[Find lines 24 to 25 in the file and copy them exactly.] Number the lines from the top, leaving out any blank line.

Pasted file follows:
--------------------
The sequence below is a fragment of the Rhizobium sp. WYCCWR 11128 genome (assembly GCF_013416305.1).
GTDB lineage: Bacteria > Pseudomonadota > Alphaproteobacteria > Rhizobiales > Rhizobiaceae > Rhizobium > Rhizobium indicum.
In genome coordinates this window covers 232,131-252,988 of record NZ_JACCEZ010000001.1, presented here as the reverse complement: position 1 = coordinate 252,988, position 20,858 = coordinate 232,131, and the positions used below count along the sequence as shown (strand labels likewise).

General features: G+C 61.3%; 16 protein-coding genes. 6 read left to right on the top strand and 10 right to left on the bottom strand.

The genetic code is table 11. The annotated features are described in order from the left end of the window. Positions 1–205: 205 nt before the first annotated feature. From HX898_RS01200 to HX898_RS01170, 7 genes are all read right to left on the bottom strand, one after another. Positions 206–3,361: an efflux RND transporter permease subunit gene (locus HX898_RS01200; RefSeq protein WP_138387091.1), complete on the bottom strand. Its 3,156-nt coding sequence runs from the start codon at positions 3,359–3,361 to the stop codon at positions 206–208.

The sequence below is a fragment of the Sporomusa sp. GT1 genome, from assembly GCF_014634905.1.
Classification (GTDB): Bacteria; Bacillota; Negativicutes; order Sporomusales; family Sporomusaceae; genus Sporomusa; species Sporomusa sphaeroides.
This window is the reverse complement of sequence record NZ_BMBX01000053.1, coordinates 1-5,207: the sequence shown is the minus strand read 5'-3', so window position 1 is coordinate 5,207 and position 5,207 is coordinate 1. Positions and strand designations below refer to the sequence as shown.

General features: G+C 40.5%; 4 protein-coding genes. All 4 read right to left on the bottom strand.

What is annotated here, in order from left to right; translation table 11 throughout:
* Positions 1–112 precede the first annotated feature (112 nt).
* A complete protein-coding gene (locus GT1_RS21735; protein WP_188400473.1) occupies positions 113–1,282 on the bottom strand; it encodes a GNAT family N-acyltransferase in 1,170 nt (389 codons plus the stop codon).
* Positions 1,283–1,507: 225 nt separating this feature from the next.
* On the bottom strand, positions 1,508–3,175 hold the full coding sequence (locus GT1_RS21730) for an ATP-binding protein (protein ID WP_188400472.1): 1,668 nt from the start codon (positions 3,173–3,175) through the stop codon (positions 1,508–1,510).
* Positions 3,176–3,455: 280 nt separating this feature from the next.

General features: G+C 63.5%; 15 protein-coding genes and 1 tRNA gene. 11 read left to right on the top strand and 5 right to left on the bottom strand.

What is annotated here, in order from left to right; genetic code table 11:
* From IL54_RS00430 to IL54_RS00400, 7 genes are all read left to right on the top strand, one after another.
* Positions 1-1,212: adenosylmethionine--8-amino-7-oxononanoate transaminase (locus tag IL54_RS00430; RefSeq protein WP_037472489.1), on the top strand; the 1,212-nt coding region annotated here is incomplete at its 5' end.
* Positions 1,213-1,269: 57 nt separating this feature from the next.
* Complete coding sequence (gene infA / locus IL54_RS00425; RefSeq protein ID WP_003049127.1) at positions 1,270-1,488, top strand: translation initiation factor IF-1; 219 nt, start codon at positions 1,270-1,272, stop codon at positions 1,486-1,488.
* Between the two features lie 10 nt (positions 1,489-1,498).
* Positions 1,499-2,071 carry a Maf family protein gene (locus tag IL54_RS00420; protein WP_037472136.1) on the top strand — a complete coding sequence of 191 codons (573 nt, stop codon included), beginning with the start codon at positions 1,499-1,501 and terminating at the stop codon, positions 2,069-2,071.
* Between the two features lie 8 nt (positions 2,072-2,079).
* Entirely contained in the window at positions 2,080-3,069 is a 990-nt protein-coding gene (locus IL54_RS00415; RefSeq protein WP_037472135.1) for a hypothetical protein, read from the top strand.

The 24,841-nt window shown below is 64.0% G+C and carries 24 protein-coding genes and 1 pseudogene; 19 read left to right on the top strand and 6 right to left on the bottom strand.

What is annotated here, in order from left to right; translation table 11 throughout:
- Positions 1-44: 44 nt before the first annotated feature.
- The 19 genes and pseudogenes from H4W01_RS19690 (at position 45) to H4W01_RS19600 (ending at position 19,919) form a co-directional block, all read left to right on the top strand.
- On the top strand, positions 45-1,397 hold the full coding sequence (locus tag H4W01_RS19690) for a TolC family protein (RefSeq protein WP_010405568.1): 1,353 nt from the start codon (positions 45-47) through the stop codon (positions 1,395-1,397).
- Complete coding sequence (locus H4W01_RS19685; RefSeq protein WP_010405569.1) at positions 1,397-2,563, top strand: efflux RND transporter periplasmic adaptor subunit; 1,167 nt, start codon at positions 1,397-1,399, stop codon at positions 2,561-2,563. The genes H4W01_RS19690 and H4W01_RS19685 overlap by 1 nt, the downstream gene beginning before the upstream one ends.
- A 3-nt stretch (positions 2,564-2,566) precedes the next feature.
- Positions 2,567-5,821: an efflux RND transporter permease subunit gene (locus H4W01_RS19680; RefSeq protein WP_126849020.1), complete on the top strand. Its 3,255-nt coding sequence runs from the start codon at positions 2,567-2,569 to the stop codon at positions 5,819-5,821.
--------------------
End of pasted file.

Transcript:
* Between the two features lie 8 nt (positions 2,072-2,079).
* Entirely contained in the window at positions 2,080-3,069 is a 990-nt protein-coding gene (locus IL54_RS00415; RefSeq protein WP_037472135.1) for a hypothetical protein, read from the top strand.